Brian Reports: How Many Eggs Does it Take?
May 11, 2007
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As you read Brian's report this week . . .

1. How are biologists able to study the survival and breeding history of the wild flock?

2. What factors slow the growth of the Whooping Crane population?

3. What's the answer to Brian's question?

Thank you, Brian, for your great reports and photos!

Dear Journey North,

Today's question is: How many whooping crane eggs does it take to make another whooping crane egg?

Between 1977 and 1988 the Canadian Wildlife Service banded 134 whooping crane young. By keeping track of the survival and breeding history of these banded birds we are able to answer this question and many more.

How Many Eggs Would You Expect?
To make a Whooping Crane egg you need to have a mated pair of cranes. Each mated pair produces about two eggs each year. So you would think that:
• after two years there would be four Whooping Cranes that could produce four eggs;
• after three years there would be six cranes producing six eggs;
• and so on…

Why Don’t The Numbers Add Up?
Well, it doesn't work exactly like that because of maturity factors, weather and habitat conditions, accidents, disease and predators:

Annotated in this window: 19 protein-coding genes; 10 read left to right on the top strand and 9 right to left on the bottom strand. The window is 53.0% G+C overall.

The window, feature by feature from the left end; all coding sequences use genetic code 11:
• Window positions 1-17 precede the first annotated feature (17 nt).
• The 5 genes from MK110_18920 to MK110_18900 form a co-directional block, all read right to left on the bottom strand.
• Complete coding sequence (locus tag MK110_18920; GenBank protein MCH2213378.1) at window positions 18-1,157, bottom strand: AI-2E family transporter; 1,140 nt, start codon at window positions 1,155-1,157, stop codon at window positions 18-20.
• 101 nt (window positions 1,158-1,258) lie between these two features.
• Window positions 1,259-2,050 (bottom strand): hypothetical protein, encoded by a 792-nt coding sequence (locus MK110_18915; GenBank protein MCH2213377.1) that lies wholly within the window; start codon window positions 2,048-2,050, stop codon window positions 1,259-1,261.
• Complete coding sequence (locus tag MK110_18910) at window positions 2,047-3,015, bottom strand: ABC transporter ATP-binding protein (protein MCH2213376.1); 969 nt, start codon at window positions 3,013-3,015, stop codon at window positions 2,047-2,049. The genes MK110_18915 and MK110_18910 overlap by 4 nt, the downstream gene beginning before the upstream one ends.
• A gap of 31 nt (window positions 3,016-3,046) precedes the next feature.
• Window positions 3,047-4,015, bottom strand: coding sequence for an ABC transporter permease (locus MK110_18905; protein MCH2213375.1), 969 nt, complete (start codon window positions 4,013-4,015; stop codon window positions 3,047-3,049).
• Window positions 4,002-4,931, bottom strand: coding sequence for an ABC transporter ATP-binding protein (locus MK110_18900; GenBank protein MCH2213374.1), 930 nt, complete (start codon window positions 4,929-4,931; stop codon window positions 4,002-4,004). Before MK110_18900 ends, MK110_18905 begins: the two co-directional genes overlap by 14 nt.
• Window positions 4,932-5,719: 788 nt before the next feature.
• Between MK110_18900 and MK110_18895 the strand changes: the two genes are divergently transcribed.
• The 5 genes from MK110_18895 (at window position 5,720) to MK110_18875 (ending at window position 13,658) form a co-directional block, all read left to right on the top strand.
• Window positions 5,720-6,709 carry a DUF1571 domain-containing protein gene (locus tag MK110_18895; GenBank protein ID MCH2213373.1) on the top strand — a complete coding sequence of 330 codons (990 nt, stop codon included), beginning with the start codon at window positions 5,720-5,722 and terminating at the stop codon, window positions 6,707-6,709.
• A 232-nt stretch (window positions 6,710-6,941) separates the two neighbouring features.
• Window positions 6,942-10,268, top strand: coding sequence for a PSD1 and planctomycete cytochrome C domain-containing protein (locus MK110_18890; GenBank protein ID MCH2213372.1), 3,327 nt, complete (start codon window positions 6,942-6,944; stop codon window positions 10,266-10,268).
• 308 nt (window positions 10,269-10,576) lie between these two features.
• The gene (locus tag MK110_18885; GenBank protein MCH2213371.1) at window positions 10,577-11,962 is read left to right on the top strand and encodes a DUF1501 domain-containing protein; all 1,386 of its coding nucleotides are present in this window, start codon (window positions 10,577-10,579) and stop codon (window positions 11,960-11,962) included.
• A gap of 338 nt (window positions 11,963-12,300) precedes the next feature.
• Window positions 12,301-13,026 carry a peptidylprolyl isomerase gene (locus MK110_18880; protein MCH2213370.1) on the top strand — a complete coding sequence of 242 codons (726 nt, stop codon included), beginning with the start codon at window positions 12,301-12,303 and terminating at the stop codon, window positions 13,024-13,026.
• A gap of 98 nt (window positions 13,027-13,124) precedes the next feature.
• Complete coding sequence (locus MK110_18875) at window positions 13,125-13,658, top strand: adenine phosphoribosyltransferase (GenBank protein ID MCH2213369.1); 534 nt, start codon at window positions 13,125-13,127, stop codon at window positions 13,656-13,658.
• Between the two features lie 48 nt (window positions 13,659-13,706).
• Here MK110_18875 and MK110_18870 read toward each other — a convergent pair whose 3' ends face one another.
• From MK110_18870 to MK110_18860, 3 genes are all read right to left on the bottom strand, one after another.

• It takes about five years for the birds to reach maturity and successfully breed.
• Too much rain at hatching can cause young to die of pneumonia and other diseases.
• Drought can make the area more accessible to predators that eat the young.
• Accidents such as collisions with power lines can kill adults and subadults during migration.

What are the Real Numbers?
When we take all these factors into account we come up with the following numbers:
 About 1/2 of all the eggs laid will hatch . . . So if we start with sixteen eggs laid in nests we will have about eight young hatch. About 1/2 of the hatched young will survive the summer . . . So of the eight young that hatch, only about four will survive the summer. About 1/2 of young that survive their first summer will actually survive at least five years ( which is long enough to breed at least once) . . . So of the four that survive the summer, only about two will survive to breeding age and nest. Since the sex ratio is usually 50% males and 50% females, if all goes right we will have one male and one female that hopefully find each other, establish a pair bond and become a nesting pair. One nesting pair will produce two eggs …